The Psychology of the courtroom
This volume presents comprehensive and integrative reviews that critically examine the psychological theory and research relevant to the courtroom trial. Chapters discuss either common courtroom roles involving defendant and victim, juror, jury, judge, and witness, or problems involving court procedures, methodological issues for research, and innovation in the courts. All are written by behavioral scientists who are or have been actively engaged in research in the area that they review, and all stress organizing and integrating existing work as well as identifying gaps in knowledge and important topics for future research. The volume fulfills a need for both integrative and broad-based summary and critical review of the expanding empirical literature that focuses on various courtroom participants and problems.
71 pages matching defendant's in this book
Results 1-3 of 71
What people are saying - Write a review
We haven't found any reviews in the usual places.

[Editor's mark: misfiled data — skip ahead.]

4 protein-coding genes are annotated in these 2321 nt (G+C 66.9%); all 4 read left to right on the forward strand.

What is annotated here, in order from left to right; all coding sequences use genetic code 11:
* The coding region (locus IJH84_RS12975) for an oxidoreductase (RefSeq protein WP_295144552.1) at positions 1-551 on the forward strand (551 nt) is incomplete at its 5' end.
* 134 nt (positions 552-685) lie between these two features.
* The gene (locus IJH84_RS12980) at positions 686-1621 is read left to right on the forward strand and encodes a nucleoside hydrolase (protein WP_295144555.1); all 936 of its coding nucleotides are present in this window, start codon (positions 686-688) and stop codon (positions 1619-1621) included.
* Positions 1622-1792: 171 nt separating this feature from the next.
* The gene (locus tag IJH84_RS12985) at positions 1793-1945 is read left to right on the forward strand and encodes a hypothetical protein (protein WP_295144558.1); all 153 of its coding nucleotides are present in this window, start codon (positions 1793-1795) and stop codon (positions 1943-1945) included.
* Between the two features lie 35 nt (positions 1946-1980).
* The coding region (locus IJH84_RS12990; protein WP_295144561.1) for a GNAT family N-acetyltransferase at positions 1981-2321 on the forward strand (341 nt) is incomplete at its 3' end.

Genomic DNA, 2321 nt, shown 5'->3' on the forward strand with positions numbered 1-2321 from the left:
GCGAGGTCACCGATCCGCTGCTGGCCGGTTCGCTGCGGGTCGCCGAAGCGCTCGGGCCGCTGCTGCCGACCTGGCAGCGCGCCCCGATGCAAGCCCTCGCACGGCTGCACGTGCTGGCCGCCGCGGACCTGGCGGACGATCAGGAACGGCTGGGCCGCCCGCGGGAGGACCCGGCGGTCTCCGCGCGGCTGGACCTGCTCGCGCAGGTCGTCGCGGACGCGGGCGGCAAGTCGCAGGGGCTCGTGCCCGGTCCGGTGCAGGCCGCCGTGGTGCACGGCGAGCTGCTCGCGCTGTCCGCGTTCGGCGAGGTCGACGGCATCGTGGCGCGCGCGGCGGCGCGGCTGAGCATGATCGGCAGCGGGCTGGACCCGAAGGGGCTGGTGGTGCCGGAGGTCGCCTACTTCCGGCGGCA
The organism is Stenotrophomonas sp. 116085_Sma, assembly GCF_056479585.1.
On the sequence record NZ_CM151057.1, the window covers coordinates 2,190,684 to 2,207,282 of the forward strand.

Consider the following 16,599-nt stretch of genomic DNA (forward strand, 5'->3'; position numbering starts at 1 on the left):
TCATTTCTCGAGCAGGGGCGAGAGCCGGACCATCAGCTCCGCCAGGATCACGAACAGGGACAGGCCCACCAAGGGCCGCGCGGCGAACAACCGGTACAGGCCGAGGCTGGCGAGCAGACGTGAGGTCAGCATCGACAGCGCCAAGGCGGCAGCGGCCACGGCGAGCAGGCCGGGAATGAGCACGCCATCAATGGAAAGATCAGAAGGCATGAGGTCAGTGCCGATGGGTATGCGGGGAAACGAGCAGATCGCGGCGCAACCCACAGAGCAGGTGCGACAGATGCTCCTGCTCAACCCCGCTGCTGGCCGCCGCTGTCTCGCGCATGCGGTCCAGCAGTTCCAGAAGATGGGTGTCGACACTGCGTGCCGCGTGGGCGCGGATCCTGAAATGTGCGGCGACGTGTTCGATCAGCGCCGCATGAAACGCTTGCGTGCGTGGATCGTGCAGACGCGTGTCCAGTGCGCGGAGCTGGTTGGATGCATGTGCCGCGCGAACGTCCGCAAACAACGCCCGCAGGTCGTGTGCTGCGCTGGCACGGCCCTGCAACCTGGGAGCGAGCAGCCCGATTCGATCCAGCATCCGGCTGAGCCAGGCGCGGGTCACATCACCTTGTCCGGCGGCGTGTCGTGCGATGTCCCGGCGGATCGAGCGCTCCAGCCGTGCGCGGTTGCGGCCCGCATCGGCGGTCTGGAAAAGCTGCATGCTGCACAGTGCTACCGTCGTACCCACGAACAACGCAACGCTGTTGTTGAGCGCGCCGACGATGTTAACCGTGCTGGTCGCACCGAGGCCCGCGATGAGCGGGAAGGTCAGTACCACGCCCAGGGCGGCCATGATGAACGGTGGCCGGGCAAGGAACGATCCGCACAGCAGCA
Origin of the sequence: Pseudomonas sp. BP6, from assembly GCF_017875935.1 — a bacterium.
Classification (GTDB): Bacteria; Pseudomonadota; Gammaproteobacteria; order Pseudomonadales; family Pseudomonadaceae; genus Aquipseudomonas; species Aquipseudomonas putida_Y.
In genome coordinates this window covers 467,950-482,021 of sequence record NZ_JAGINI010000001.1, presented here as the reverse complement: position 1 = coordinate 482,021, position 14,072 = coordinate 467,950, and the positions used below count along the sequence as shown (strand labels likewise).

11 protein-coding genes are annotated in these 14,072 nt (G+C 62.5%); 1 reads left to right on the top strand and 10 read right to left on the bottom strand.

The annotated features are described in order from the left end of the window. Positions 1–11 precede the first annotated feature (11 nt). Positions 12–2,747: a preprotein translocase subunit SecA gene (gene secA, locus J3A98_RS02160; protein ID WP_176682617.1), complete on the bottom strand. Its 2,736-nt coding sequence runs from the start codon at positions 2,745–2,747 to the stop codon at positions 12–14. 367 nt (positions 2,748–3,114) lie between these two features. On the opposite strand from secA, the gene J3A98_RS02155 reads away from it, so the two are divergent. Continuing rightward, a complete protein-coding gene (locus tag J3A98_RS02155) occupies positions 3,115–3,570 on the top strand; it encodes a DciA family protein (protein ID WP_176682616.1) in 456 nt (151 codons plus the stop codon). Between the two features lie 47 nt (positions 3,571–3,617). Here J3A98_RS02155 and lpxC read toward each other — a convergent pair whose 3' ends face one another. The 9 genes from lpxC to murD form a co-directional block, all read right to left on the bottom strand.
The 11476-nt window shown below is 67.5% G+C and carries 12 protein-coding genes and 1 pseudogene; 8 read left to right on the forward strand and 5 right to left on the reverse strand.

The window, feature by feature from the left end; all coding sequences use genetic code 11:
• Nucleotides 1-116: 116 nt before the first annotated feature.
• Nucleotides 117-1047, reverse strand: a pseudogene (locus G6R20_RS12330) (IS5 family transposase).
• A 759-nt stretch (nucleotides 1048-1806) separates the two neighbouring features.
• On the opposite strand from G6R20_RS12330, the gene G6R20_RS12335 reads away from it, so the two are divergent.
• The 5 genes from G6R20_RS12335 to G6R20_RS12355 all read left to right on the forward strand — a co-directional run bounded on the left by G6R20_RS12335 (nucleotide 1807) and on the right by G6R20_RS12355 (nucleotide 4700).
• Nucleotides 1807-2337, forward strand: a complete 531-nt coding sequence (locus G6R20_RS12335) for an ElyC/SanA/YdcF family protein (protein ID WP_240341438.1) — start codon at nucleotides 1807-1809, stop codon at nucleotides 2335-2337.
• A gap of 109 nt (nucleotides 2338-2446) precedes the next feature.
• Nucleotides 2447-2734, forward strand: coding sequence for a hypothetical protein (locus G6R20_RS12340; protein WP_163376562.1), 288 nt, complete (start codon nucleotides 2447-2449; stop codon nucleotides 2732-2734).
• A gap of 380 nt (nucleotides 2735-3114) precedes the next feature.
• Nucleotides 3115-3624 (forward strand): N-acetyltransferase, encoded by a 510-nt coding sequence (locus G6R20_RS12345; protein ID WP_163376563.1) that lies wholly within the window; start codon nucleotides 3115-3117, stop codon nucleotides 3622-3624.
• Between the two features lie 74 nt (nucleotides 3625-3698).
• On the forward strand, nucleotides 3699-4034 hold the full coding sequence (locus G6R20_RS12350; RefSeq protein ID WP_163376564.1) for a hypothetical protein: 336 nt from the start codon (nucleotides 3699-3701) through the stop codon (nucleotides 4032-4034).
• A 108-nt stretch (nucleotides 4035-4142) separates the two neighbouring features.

Valerie P Hans and Neil Vidmar
Summary and Conclusion
12 other sections not shown
accuracy assess attitudes attorneys attractiveness authoritarian behavior bias biases Bray characteristics conviction court courtroom crime criminal cues Davis deception decision rule decision theory defendant defendant's discussion effects empirical encoding evidence examined example external validity extralegal eyewitness testimony faces facial factors guidelines guilt hypnosis identification influence innovation instructions issues Journal of Applied Journal of Experimental Journal of Personality judges judgments judicial jury instructions jury panel jury research jury selection justice Kalven Kaplan Kerr Law Review lawyers lineup Loftus memory methods Miller mock jurors nonadversary observers perception peremptory challenges Personality and Social polygraph prediction pretrial problem procedural justice procedural models Psychological Association Psychonomic Society questions rape recency effect recognition reported role Saks script sentences simulated jury Social Psychology socioeconomic status stimuli subjects suggested theory Thibaut tion United States Reports variables verdicts victim Vidmar vignettes voir dire witness Zeisel